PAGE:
Here's the deal with Education Technology, or technology anywhere, for that matter: Once you get used to some new idea, activity, or gadget, something newer & supposedly better comes along. It's like buying a new car; once you drive it off the lot, its value (to some, anyway) diminishes. Does that make it "bad" or "worthless"? Absolutely not! (I love to drive my parents old '94 Volvo, even though it has 225,000 miles on it!) But can we find ways to incorporate new technologies into our existing idea of "how school is done"? ABSOLUTELY!
The reality: Kids today are being brought up differently than kids in the past. (Big news, huh?) Kids today are being called "Digital Natives," because they have never known a world where they are not "plugged in," or "connected" in some way. Many of us who teach these Digital Natives are known as "Digital Immigrants," because we've had to learn these new ways of thinking, learning, and behaving, and adapt accordingly.
Each year, the folks at Beloit (WI) College publish their Mindset List, explaining what the world is like for college freshmen. (For example, "The Green Giant has always been Shrek, not the big guy picking vegetables," or "Chocolate chip cookie dough has always been an ice cream flavor choice," and so on.) They are also a perfect example: during this past year, they published their list on paper, over the Internet, and as a video podcast! (By the way, take a look at the guys who make the list each year - they've seen their share of education fads come and go, I'm guessing!)
Another more-global point-of-view is expressed by Karl FIsch and Scott McLeod in their world-famous Did You Know (Shift Happens) videos. Its fourth iteration is below (other versions are available on their wiki site):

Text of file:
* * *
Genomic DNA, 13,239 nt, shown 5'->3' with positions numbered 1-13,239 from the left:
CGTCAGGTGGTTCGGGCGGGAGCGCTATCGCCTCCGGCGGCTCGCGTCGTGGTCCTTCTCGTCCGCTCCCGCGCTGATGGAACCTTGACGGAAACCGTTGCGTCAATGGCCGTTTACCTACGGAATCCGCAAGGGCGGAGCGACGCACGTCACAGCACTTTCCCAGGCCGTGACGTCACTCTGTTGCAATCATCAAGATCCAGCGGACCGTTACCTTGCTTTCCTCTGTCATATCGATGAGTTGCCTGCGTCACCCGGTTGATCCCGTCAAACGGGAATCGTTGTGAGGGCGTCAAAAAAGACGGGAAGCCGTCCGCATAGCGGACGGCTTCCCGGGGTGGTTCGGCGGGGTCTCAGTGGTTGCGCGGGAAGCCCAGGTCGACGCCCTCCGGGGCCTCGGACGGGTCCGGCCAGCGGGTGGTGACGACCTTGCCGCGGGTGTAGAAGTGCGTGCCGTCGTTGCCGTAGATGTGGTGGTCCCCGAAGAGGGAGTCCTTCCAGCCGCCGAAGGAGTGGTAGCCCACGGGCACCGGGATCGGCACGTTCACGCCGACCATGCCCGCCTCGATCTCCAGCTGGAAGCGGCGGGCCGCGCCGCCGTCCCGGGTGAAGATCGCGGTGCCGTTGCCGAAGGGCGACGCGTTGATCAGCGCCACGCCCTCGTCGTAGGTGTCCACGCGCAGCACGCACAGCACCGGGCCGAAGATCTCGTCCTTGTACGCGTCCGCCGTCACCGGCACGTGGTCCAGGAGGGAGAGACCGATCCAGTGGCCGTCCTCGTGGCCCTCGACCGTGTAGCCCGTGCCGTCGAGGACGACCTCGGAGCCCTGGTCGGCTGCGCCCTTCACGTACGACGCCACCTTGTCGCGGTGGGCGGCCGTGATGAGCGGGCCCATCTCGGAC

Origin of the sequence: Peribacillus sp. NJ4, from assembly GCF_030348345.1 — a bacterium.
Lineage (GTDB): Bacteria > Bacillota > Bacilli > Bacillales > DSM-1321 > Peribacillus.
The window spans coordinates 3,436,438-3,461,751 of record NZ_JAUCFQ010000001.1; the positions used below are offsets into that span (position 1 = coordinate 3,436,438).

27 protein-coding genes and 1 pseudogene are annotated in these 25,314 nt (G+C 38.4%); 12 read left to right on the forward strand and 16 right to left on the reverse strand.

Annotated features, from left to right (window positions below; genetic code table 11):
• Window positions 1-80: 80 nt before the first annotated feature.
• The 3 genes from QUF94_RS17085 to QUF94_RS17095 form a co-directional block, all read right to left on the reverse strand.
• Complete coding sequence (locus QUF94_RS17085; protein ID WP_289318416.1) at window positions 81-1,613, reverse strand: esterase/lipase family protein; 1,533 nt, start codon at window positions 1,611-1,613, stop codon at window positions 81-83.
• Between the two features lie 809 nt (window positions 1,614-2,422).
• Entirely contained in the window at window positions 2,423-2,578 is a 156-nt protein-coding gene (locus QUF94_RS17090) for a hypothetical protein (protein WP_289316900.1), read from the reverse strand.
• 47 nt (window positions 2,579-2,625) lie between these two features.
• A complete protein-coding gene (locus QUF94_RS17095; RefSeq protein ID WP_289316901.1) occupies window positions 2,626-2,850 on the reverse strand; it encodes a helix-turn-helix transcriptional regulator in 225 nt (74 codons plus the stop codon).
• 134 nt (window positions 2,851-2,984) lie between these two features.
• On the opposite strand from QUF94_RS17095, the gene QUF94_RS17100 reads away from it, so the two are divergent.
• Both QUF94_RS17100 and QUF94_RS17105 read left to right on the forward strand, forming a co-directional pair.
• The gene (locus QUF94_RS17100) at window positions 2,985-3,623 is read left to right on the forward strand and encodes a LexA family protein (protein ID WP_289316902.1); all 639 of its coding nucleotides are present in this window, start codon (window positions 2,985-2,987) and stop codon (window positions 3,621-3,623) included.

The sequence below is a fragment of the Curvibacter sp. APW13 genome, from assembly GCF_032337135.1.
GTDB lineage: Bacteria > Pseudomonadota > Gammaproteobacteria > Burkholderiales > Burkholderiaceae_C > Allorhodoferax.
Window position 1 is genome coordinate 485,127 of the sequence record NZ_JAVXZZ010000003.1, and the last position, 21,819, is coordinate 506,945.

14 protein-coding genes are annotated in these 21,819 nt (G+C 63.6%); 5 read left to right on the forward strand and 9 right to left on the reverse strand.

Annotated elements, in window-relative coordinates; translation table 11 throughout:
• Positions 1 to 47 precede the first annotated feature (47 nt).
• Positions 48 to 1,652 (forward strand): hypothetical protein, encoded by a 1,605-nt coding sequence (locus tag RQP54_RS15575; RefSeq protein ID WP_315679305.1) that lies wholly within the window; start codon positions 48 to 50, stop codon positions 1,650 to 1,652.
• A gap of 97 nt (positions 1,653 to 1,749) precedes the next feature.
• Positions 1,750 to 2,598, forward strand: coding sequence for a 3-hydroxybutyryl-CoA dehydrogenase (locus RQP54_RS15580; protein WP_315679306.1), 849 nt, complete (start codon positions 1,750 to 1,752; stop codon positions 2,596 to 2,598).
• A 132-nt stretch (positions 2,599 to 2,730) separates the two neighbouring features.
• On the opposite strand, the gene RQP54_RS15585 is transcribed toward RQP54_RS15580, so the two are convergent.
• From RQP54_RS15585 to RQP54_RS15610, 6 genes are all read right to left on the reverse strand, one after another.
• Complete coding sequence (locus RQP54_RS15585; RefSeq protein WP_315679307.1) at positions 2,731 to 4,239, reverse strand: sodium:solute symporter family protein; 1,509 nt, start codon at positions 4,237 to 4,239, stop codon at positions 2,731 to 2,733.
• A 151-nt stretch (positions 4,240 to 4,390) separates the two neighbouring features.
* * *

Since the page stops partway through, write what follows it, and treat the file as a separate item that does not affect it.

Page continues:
With that in mind, here are some thought-provoking posts:
Out With The Not-All-That-Old
21 Things That Became Obsolete This Decade, from the Business Insider
10 Learning Technologies That Became Obsolete This Decade, from BlogU
21 Things That Will Become Obsolete In Education By 2020, from TeachPaperless
In with the New:
iBoard is a site from the UK that would help young (pre-K through 2nd grade) students, students with disabilities, or ESL/ELL students develop basic skills. These samples would work GREAT with a SMART Board! Keep in mind, though, that these sites use "the King's English," so some of the prasing & vocabulary could be a bit confusing.
Six Resources for Learning about Fair Use & Copyright, from Free Tech for Teachers
Three Ways (Other Than Skype) To Bring Experts Into Class: Skype is a free voice-over-Internet protocol ("VOIP") service that allows you to use your Internet connection to stream voice and video images, much like the Dick Tracy Wrist Communicator. Plus, ITS FREE! Skype, plus these other three options, could open up your classroom to a whole new world of collaboration - and a whole lot less hassle with field trip forms, permission slips, etc...
Lexipedia, found in a link from Instructify. This is a great way to show relationships among words in a visual & interactive format. Yet another way to use that SMART Board!
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